“Compare this to selling at a flat rate of $60, which is a common price of a screen-printed long sleeve shirt, where Saint Fame would make only $6,000. FAME has seen almost $35,000 in trading volume since launch, with a rich amount of speculative activity on the shirt, with many people buying fractions of a FAME.”
In summary, Saint Fame introduced a way for people to trade culture.
While FAME was the first Zora Drop, new products will also have their own token – like $XYZ representing a pair of sneakers.
Shortly after the launch of FAME, a project called MetaFactory was created to further expand on the ideas of democratized fashion.
In particular, what happens when you tinker with different forms of sale mechanisms – tying in elements of profit-sharing, interest and blind auctions to increase the game theory on a product like FAME?
In their announcement post, MetaFactory dives into their genesis item – a reversible bomber jacket – which grants tokenholders profit-sharing rights and cumulative interest using Charged Particles based on Chai – a wrapped version of Dai earning the Dai Savings Rate.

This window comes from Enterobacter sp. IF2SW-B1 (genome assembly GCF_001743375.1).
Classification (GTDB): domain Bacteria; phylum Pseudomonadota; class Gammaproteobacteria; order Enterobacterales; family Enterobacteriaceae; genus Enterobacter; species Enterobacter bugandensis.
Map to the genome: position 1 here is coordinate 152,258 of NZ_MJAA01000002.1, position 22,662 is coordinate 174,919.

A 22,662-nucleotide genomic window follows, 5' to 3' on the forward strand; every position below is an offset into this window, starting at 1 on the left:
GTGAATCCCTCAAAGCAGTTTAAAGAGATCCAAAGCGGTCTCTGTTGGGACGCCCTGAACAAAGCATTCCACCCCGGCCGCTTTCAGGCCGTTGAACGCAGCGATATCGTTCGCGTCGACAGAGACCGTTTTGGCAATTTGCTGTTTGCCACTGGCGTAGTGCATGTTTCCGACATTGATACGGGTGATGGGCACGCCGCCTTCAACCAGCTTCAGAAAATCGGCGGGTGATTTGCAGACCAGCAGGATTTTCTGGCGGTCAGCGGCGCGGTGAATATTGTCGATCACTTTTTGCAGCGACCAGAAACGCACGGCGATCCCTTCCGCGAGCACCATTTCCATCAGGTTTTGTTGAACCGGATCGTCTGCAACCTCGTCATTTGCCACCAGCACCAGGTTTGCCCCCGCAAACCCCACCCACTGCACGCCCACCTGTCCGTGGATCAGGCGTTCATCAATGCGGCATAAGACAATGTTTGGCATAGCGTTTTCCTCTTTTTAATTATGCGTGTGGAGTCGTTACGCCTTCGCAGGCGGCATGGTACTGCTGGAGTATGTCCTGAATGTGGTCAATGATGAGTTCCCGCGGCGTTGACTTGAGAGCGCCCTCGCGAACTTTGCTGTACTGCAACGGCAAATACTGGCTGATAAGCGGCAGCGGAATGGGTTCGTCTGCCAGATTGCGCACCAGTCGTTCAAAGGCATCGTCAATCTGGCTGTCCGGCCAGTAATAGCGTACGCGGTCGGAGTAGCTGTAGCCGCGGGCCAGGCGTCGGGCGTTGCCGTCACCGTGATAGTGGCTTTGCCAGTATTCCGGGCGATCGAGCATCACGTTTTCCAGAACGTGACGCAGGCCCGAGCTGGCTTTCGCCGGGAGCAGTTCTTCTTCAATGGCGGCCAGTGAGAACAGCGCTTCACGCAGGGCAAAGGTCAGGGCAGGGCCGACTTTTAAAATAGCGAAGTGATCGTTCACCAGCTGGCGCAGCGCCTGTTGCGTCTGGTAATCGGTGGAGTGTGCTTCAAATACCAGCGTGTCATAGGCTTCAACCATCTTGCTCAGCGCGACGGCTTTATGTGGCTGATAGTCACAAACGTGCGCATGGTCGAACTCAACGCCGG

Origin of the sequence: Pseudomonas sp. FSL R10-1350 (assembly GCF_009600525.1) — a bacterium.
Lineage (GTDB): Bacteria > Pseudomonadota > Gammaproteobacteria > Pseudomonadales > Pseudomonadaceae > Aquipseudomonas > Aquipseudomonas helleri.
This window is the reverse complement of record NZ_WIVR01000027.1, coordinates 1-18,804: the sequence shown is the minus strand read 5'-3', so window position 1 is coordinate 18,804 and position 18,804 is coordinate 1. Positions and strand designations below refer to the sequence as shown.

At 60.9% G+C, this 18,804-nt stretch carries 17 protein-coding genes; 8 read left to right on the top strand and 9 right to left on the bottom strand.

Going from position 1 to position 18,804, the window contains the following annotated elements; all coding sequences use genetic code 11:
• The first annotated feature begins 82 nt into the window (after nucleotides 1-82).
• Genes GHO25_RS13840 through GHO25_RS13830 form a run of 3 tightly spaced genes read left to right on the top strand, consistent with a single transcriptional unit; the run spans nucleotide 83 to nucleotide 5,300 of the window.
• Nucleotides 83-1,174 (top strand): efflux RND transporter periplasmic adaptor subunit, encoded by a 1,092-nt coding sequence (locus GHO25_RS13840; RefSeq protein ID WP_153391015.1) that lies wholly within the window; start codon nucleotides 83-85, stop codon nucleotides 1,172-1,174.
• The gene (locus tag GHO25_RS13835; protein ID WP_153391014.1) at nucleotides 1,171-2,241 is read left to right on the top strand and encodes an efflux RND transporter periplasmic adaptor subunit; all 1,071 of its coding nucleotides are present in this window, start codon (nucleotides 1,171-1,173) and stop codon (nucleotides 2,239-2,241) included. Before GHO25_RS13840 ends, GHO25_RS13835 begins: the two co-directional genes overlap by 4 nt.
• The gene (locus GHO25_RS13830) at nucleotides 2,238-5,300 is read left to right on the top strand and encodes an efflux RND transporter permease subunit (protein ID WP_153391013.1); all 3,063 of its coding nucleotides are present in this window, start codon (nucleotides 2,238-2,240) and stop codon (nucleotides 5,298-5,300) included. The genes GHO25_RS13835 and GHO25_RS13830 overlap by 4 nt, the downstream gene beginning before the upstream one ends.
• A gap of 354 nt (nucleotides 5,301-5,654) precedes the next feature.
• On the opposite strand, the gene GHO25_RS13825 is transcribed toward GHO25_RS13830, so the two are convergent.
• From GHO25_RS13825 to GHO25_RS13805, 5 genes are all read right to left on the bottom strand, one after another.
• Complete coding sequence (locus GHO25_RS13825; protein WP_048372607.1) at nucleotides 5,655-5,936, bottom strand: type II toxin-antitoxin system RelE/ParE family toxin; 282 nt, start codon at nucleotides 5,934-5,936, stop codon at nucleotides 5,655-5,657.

“All buyers will be rewarded with a proportional share of sales for their support. This value, determined by the product order number, will be directly infused into the buyer’s digital token and will automatically begin earning interest.”
What we begin to see is different strategies to influence FOMO among buyers – all of which ultimately drive value back to both those individual buyers and the creators themselves.
What’s the Difference?
Let’s face it – both MetaFactory and Zora Drops are creating markets for limited edition apparel using Ethereum.
While both projects are sure to add a tremendous amount of value (both monetary and social) to the ecosystem, many may be curious to hear what makes them different from one another.
Let’s take a look under the hood at some of the unique strategies which may prove to be worthy in the wild.